Sustainable Synthesis of Bimetallic Single Atom Gold-Based Catalysts with Enhanced Durability in Acetylene Hydrochlorination
Platinum chloride in aqueous solution promotes the dispersion of large gold nanoparticles (>70 nm) on carbon carriers into single atoms, forming bimetallic single-atom catalysts with improved resistance against sintering at temperatures up to 800 K and under the harsh reductive reaction conditions of acetylene hydrochlorination, leading to improved lifetime in this reaction. To rationalize these observations, this study, led by ETH Zurich, utilized X-ray adsorption spectroscopy conducted at the SuperXAS beamline of the SLS to provide insights into the degree of gold dispersion and the structure of the isolated metal sites in the bimetallic catalysts.
Key activity descriptors of nickel-iron oxygen evolution electrocatalysts in the presence of alkali metal cations
Ni-Fe oxyhydroxide is among the most active oxygen evolution electrocatalysts. Electrolyte alkali metal cations modify the activity and reaction intermediates, however, the exact mechanism is at question due to unexplained deviations from the cation size trend. Our X-ray absorption spectroelectrochemical results show that the OER activity follows the variations in .electrolyte pH rather than a specific cation. Our DFT-based reactivity descriptors confirm the conclusions of an indirect pH effect.
A fundamental understanding of the active sites in technical CoMo/ Al2O3 catalysts is crucial to improve the production of clean transportation fuels by hydrodesulfurization (HDS), which removes sulfur from fossil fuels. Sulfur dioxide, resulting from fossil fuel combustion, is one of the main causes for acid rain. In situ X-ray spectroscopic experiments at the SuperXAS beamline of the SLS provided insight in the structure and number of active sites (“Co−Mo−S”) in sulfided CoMo/ Al2O3 catalysts. When the Co to Mo ratio is less than 0.1, cobalt forms isolated sites on the MoS2 phase, where the cobalt promoter atoms are in centrosymmetric octahedral coordination with six-sulfur ligands.
The unique interplay between copper and zinc during catalytic carbon dioxide hydrogenation to methanol
The nature of high activity of Cu/ZnO catalyst in methanol synthesis remains the subject of intensive debate. Here, the authors are revisiting carbon dioxide hydrogenation mechanism using high-pressure operando techniques.
In this work, the complementarity of pump-probe experiments at SwissFEL (ALVRA endstation) and at synchrotrons (SuperXAS beamline of SLS and ID09 of ESRF) is used to investigate the triplet excited state of Cu OLED materials. Details about the charge transfer and structural rearrangements in the excited state of this material are revealed and obtained data can be used to verify computational methods for rational development of new OLED materials.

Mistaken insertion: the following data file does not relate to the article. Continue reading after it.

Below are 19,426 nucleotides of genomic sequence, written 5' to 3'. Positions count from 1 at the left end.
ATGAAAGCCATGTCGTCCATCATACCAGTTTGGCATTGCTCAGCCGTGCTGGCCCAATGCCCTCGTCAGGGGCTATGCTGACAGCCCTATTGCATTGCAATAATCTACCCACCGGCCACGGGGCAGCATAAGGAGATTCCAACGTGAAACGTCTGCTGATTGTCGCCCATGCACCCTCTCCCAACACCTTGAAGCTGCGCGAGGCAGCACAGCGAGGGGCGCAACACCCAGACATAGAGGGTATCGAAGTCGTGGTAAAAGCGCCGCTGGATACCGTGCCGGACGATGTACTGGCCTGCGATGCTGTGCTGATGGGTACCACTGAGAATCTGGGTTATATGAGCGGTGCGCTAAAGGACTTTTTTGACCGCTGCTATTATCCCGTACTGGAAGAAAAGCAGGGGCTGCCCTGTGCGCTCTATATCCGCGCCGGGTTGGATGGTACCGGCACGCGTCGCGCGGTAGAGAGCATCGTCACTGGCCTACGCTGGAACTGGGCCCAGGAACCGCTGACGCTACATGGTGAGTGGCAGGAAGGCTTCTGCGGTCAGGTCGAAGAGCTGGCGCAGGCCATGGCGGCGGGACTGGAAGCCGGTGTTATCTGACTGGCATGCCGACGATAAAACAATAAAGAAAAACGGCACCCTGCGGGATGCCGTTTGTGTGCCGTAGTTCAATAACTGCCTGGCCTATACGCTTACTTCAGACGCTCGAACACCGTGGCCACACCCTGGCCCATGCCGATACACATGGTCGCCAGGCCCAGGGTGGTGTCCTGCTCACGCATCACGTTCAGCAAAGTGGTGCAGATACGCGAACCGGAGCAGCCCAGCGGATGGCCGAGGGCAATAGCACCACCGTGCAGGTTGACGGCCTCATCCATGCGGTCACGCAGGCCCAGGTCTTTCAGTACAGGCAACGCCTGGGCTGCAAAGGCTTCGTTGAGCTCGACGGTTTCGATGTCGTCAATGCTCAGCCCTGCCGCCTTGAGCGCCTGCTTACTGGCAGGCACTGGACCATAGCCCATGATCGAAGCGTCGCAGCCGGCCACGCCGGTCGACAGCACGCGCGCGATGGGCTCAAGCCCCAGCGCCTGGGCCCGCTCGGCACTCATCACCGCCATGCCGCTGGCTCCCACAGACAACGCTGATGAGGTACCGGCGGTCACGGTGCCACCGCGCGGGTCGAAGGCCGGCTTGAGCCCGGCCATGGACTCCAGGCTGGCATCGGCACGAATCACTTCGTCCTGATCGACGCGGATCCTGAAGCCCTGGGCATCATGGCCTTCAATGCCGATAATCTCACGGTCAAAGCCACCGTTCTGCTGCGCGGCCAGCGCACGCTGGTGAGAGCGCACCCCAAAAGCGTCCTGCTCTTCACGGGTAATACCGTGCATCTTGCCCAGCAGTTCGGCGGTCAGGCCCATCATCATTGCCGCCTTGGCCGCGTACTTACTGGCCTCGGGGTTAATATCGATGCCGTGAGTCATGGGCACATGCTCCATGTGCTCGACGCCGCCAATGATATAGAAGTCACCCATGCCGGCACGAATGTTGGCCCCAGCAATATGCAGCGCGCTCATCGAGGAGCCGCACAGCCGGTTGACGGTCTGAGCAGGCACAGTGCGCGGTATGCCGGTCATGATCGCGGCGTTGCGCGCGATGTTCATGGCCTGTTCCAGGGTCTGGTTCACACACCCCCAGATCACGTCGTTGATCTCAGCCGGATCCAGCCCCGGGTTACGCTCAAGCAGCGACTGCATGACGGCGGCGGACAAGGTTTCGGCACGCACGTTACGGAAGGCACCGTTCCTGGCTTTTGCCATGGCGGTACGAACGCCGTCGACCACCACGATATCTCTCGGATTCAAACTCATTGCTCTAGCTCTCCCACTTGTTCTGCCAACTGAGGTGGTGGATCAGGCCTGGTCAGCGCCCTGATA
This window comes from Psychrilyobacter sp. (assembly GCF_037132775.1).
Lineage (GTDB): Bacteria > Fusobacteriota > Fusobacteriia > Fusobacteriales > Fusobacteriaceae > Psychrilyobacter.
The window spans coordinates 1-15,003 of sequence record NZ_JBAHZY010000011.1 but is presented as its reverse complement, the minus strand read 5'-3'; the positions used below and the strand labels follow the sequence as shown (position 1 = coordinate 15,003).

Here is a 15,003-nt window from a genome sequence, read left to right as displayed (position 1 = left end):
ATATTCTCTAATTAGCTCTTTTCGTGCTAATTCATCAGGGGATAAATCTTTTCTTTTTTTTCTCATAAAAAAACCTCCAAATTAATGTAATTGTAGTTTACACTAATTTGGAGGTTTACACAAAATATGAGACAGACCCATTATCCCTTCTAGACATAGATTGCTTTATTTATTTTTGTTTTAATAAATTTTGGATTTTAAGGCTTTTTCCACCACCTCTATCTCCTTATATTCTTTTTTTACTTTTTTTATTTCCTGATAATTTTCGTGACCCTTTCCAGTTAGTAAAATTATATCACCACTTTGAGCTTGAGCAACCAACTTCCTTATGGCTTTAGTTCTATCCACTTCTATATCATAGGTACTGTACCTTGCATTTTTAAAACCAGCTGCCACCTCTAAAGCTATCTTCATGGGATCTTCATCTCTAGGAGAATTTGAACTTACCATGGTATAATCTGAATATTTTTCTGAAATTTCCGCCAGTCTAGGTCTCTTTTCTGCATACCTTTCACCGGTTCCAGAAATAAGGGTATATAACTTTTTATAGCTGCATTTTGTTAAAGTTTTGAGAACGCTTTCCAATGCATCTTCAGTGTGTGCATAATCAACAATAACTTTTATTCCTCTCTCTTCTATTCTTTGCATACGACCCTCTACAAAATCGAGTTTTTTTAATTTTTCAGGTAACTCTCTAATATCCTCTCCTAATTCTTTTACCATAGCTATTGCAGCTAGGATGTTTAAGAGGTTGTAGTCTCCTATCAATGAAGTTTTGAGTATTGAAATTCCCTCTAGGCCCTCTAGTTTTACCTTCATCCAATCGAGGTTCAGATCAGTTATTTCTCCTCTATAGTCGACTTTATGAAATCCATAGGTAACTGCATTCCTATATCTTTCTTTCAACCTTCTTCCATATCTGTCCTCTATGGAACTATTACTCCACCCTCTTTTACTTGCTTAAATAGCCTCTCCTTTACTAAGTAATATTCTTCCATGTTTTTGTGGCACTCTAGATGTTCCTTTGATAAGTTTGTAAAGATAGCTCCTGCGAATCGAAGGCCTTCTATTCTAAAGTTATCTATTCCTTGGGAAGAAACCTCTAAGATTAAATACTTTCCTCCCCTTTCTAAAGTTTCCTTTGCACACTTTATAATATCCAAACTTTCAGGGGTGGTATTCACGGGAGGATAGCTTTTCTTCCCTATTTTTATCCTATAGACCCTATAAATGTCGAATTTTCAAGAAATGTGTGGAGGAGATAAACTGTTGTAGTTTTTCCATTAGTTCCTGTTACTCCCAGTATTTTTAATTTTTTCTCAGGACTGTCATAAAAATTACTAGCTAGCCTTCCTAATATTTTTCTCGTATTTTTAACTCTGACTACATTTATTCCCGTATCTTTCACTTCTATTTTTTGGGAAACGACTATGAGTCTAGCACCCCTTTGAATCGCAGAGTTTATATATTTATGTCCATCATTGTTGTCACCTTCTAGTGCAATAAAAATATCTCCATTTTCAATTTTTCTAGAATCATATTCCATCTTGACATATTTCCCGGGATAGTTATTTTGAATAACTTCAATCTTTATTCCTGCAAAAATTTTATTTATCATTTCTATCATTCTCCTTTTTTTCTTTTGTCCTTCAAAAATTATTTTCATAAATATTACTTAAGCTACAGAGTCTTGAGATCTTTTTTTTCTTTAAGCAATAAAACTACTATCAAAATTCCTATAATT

Elucidating the Oxygen Activation Mechanism on Ceria-Supported Copper-Oxo Species Using Time-Resolved X-ray Absorption Spectroscopy
We monitored the dynamic structure of the active sites in a catalyst containing highly dispersed copper-oxo species on ceria during low-temperature CO oxidation using time-resolved X-ray absorption spectroscopy. We quantitatively demonstrate that the CO oxidation mechanism below 90 °C involves an oxygen intermediate strongly bound to the active sites as well as the redox activity of Cu2+/Cu+ and Ce4+/Ce3+ couples.
Unlike the homogeneous Wacker process, the understanding of the mechanism of the heterogeneous system has long remained to be superficial. Here the authors investigated the mechanism of heterogeneous Wacker oxidation over Pd-Cu/zeolite Y through transient XAS coupled with kinetic studies and chemometric analysis.
Enhanced CH3OH selectivity in CO2 hydrogenation using Cu-based catalysts generated via SOMC from GaIII single-sites
Small and narrowly distributed nanoparticles of copper alloyed with gallium supported on silica containing residual GaIII sites can be obtained via surface organometallic chemistry. This material is highly active and selective for CO2 hydrogenation to CH3OH. In situ X-ray absorption spectroscopy shows that gallium is oxidized under reaction conditions while copper remains as Cu0.
Operando X-ray Characterization of High Surface Area Iridium Oxides to Decouple their Activity Losses for the Oxygen Evolution Reaction
In order to clarify the mechanism behind this activity loss, in this study two high surface area iridium oxides were characterized under operando conditions using a novel setup that allows the quasi-simultaneous acquisition of anomalous small angle X-ray scattering (A-SAXS) and X-ray absorption spectroscopy (XAS) data.